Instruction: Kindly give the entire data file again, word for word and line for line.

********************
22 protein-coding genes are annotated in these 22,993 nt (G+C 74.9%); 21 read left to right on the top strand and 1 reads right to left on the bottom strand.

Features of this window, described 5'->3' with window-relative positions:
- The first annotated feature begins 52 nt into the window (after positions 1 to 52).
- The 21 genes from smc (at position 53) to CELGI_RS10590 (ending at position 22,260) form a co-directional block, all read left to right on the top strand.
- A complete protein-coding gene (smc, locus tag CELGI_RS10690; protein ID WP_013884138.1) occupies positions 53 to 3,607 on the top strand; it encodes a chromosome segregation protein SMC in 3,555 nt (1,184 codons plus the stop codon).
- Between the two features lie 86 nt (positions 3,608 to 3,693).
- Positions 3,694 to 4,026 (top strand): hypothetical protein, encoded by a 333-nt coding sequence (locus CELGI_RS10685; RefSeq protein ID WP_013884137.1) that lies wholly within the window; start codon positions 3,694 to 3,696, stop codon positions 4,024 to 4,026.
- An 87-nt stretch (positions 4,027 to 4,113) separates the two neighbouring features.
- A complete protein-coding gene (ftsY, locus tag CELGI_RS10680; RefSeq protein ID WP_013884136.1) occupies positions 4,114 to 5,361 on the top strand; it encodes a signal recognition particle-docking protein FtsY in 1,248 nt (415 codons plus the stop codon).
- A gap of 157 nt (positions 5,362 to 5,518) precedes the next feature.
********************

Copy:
22 protein-coding genes are annotated in these 22,993 nt (G+C 74.9%); 21 read left to right on the top strand and 1 reads right to left on the bottom strand.

Features of this window, described 5'->3' with window-relative positions:
- The first annotated feature begins 52 nt into the window (after positions 1 to 52).
- The 21 genes from smc (at position 53) to CELGI_RS10590 (ending at position 22,260) form a co-directional block, all read left to right on the top strand.
- A complete protein-coding gene (smc, locus tag CELGI_RS10690; protein ID WP_013884138.1) occupies positions 53 to 3,607 on the top strand; it encodes a chromosome segregation protein SMC in 3,555 nt (1,184 codons plus the stop codon).
- Between the two features lie 86 nt (positions 3,608 to 3,693).
- Positions 3,694 to 4,026 (top strand): hypothetical protein, encoded by a 333-nt coding sequence (locus CELGI_RS10685; RefSeq protein ID WP_013884137.1) that lies wholly within the window; start codon positions 3,694 to 3,696, stop codon positions 4,024 to 4,026.
- An 87-nt stretch (positions 4,027 to 4,113) separates the two neighbouring features.
- A complete protein-coding gene (ftsY, locus tag CELGI_RS10680; RefSeq protein ID WP_013884136.1) occupies positions 4,114 to 5,361 on the top strand; it encodes a signal recognition particle-docking protein FtsY in 1,248 nt (415 codons plus the stop codon).
- A gap of 157 nt (positions 5,362 to 5,518) precedes the next feature.